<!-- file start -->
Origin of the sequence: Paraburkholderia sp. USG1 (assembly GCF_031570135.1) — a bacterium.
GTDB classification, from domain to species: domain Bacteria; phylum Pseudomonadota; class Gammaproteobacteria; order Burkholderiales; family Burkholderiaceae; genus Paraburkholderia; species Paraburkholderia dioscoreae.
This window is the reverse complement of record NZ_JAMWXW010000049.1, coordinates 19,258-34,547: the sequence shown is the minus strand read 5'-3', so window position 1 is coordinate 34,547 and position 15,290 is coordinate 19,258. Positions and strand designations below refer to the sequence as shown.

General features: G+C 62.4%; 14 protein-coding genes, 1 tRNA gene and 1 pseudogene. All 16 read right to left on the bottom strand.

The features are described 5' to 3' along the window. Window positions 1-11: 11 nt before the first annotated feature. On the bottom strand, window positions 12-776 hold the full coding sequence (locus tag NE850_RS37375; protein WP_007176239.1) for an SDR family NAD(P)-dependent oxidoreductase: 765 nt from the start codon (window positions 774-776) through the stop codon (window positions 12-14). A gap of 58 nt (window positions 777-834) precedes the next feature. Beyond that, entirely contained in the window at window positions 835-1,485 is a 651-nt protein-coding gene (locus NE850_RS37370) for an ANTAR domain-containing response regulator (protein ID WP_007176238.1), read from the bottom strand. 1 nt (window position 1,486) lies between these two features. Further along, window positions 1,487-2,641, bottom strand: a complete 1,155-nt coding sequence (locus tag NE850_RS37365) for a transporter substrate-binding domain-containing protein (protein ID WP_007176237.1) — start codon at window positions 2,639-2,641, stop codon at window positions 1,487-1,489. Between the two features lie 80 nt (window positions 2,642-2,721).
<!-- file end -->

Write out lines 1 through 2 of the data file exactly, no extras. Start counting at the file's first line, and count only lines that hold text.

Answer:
Origin of the sequence: Paraburkholderia sp. USG1 (assembly GCF_031570135.1) — a bacterium.
GTDB classification, from domain to species: domain Bacteria; phylum Pseudomonadota; class Gammaproteobacteria; order Burkholderiales; family Burkholderiaceae; genus Paraburkholderia; species Paraburkholderia dioscoreae.